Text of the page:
Global warming is a term that characterizes the essence of controversy and contentious debate. On the one hand, there is strong belief (reinforced by the scientific community) that various human activities are taking their toll on the earth, one of the most famous culprits being global warming. Scientists worldwide are unequivocally agreed that warming of our climate system is taking place, and largely certain that this phenomenon is caused by increasing concentrations human-produced (e.g. deforestation and burning fossil fuels) greenhouse gases. The trapping of more heat inside the earth’s atmosphere upsets the balance in temperature and brings about the possibility of dreadful consequences for the planet and the ecosystems within it. On the other hand, there are allegations that these researchers and institutions are part of a global scientific conspiracy.
Claims that global warming is a global conspiracy and hoax seem inextricably involved with widespread political rhetoric, paranoia, agenda and debate, especially in the United States. Many of the largely settled scientific issues, such as the human responsibility for global warming, remain the subject of politically motivated attempts to downplay, dismiss or deny them. Sources of funding for those involved with climate science, cost-effectiveness and urgency remain heatedly contested controversies. Climate scientists, especially in the US, have reported official and oil-industry pressure to censor or suppress their work and hide scientific data, with directives not to discuss the subject in public communications. Legal cases regarding global warming, its effects, and measures to reduce it, have reached American courts. The energy lobby, oil industry advocates and free-market think tanks have often been accused of overtly or covertly supporting efforts to undermine or discredit the scientific consensus on global warming.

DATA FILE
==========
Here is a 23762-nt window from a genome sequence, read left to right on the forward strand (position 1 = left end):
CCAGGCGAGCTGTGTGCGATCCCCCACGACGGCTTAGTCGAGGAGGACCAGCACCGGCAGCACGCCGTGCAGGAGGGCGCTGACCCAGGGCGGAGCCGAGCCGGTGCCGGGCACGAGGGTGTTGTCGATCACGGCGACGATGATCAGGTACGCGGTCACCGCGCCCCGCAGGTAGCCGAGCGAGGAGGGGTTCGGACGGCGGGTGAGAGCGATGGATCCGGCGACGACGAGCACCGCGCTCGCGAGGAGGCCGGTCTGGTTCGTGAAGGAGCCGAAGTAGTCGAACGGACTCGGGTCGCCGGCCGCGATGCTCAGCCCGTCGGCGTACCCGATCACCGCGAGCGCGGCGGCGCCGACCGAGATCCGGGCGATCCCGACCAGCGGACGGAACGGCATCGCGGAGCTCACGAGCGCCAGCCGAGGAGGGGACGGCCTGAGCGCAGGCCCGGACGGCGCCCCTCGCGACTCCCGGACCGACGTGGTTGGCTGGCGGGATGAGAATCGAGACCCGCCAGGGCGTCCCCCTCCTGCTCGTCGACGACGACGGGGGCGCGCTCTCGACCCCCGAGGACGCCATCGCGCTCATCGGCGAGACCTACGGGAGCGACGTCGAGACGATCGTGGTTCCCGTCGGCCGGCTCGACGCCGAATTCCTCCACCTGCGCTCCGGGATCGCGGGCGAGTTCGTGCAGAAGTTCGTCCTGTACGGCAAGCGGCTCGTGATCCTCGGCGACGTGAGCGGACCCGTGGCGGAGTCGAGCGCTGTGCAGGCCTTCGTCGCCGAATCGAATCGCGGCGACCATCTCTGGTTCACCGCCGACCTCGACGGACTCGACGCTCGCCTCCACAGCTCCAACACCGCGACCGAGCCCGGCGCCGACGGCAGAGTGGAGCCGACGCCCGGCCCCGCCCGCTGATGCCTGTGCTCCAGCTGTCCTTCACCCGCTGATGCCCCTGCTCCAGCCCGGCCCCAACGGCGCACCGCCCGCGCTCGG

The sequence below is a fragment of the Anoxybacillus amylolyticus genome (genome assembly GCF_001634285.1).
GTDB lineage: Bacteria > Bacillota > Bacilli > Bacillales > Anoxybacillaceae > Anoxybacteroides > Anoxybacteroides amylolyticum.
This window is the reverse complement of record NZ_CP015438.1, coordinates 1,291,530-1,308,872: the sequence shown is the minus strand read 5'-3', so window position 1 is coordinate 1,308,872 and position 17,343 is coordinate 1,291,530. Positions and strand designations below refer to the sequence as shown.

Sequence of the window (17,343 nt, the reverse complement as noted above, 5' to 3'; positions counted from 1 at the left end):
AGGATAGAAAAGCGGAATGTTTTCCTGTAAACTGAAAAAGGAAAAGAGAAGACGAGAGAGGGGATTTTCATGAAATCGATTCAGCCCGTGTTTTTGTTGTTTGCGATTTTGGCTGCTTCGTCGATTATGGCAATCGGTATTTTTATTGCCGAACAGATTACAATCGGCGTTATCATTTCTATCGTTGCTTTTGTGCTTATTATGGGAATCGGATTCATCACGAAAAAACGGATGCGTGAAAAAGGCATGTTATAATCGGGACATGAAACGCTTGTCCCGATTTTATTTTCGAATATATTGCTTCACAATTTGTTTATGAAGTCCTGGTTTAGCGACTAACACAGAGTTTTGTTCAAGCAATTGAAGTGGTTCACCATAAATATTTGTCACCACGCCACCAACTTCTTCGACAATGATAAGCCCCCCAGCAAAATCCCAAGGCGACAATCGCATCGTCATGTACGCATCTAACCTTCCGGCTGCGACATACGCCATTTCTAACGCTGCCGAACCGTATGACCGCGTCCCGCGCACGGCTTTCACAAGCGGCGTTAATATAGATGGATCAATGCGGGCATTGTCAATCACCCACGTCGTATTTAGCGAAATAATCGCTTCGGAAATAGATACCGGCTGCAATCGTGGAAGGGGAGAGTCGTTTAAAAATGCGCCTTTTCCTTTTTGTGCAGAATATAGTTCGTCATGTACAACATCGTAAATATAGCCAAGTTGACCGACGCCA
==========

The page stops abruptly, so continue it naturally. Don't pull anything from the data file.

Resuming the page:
Opponents to scientific claims of man-made global climate change describe them as pessimistic, overly alarming media perpetuated scenarios without scientific basis. Alternative explanations for a man-made phenomenon point to inaccuracies in historical climate data, limitations of attempting to model climate on computers, solar variability and its impact on climate, the effects of clouds, ocean currents, and sea levels on global climate, and factors that could mitigate any human impacts on world climate.
Nevertheless, whatever the source, global warming poses significant change to the earth’s ecosystems.The good news is that people are becoming more aware of a situation that has become a very serious threat, and many things can be done to slow down the process of global climate change.
Interestingly, numerous products we use everyday can mitigate the advance of global warming and its harmful effects on the earth. More on this in the next post.
In the meantime, here’s some of what’s been happening…